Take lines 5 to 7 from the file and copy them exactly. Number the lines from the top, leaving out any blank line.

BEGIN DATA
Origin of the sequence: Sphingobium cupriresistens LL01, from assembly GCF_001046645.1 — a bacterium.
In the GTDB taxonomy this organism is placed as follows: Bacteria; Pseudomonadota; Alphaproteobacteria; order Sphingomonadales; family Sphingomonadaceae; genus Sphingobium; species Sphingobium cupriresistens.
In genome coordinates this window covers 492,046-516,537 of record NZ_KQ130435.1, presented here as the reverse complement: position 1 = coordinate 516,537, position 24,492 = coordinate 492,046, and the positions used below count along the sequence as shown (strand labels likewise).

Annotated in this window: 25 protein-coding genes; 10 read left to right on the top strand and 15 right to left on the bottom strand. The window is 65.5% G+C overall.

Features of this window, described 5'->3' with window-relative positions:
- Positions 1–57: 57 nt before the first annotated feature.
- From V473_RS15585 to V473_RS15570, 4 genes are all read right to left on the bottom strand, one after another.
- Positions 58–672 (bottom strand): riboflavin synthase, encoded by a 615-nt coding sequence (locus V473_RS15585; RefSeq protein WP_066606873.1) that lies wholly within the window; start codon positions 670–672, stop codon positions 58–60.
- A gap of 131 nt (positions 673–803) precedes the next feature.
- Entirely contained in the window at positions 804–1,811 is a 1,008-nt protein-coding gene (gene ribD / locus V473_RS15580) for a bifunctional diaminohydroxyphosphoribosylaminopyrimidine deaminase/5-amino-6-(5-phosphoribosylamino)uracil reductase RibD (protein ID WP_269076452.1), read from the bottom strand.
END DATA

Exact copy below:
Features of this window, described 5'->3' with window-relative positions:
- Positions 1–57: 57 nt before the first annotated feature.
- From V473_RS15585 to V473_RS15570, 4 genes are all read right to left on the bottom strand, one after another.